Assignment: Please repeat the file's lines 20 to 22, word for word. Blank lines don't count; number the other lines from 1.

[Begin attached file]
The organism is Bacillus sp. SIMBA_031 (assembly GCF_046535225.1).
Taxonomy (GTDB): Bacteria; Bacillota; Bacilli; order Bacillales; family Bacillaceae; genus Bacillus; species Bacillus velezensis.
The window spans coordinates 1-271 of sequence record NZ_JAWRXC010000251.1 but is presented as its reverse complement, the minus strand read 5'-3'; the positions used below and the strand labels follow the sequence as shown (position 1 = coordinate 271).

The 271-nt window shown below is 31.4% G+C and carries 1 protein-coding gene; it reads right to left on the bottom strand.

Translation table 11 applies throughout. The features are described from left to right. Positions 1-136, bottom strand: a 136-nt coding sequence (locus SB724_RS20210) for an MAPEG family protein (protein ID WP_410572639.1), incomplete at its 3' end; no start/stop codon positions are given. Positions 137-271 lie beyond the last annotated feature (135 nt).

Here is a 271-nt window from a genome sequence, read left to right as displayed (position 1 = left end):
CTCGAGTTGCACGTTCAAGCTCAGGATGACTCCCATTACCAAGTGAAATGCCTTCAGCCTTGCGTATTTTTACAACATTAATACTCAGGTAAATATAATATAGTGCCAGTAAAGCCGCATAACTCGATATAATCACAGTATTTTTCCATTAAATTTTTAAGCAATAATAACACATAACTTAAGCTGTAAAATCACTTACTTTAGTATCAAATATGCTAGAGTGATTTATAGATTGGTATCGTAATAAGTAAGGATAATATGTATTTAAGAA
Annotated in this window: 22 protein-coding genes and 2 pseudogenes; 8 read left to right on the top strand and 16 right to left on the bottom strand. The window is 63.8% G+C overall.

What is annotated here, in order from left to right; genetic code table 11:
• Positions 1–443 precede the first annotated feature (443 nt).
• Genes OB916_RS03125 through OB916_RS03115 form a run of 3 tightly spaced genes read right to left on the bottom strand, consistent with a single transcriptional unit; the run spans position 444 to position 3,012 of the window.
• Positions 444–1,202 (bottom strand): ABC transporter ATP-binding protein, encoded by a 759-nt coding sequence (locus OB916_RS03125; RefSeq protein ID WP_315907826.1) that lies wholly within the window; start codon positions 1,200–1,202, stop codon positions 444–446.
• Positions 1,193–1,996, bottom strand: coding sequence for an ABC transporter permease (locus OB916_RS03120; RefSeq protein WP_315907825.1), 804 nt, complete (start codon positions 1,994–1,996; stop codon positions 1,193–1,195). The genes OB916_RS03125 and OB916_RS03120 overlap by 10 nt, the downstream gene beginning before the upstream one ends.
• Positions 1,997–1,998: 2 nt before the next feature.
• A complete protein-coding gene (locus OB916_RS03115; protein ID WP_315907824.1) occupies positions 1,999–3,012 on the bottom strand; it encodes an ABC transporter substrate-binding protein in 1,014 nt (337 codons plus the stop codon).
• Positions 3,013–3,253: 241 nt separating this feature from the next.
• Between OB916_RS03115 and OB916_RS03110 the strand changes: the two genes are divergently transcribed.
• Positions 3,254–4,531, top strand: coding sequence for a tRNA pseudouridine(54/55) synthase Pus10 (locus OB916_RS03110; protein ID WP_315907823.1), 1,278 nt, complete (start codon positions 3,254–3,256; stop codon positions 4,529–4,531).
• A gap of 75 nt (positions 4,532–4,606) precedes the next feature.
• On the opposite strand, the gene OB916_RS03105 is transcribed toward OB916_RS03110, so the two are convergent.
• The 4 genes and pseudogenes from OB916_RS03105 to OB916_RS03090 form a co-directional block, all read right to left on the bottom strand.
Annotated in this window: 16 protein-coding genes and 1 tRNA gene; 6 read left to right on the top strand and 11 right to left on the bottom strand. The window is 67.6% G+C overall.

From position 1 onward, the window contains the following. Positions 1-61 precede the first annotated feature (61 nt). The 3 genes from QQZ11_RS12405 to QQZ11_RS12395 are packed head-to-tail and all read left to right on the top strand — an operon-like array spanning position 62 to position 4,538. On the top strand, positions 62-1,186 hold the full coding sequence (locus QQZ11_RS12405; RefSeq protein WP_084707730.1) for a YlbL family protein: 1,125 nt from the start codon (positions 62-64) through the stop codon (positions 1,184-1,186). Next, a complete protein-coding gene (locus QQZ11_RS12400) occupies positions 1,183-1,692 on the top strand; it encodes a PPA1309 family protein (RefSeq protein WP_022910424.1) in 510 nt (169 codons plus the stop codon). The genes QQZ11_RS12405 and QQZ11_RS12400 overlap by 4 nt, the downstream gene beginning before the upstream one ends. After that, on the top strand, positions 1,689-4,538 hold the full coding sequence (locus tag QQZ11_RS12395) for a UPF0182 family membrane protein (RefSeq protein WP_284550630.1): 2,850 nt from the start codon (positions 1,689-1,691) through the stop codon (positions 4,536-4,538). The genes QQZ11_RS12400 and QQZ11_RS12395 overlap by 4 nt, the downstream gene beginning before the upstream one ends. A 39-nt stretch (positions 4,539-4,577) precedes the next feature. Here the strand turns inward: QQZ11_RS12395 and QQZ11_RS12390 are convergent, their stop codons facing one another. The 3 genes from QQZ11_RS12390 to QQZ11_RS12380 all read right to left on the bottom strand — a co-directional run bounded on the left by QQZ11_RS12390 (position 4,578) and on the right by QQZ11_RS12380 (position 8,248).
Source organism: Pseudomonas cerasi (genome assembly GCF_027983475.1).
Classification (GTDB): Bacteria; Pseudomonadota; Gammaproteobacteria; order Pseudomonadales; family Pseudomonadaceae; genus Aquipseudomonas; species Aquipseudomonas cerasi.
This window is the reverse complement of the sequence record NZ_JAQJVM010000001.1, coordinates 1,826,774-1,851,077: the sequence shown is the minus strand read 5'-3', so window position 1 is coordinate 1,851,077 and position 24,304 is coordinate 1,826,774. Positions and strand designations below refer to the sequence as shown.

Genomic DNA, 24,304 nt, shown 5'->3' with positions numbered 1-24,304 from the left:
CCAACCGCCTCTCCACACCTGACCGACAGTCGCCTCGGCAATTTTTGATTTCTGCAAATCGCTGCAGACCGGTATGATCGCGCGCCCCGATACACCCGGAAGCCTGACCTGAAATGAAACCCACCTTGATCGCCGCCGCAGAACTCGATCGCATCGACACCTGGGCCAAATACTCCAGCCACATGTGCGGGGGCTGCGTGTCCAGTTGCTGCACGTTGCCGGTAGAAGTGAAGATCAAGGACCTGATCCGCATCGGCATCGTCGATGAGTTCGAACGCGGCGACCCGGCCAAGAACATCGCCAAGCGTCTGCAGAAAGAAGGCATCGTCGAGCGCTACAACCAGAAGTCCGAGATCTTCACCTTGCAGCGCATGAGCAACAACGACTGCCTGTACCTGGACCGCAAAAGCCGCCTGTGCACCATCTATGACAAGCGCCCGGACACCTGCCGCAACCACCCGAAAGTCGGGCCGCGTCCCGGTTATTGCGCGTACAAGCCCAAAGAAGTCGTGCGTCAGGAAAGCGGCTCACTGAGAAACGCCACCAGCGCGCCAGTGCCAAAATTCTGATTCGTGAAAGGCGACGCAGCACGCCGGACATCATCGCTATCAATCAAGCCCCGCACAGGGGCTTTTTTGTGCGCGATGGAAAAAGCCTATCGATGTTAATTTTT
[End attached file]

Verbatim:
• On the opposite strand, the gene OB916_RS03105 is transcribed toward OB916_RS03110, so the two are convergent.
• The 4 genes and pseudogenes from OB916_RS03105 to OB916_RS03090 form a co-directional block, all read right to left on the bottom strand.
Annotated in this window: 16 protein-coding genes and 1 tRNA gene; 6 read left to right on the top strand and 11 right to left on the bottom strand. The window is 67.6% G+C overall.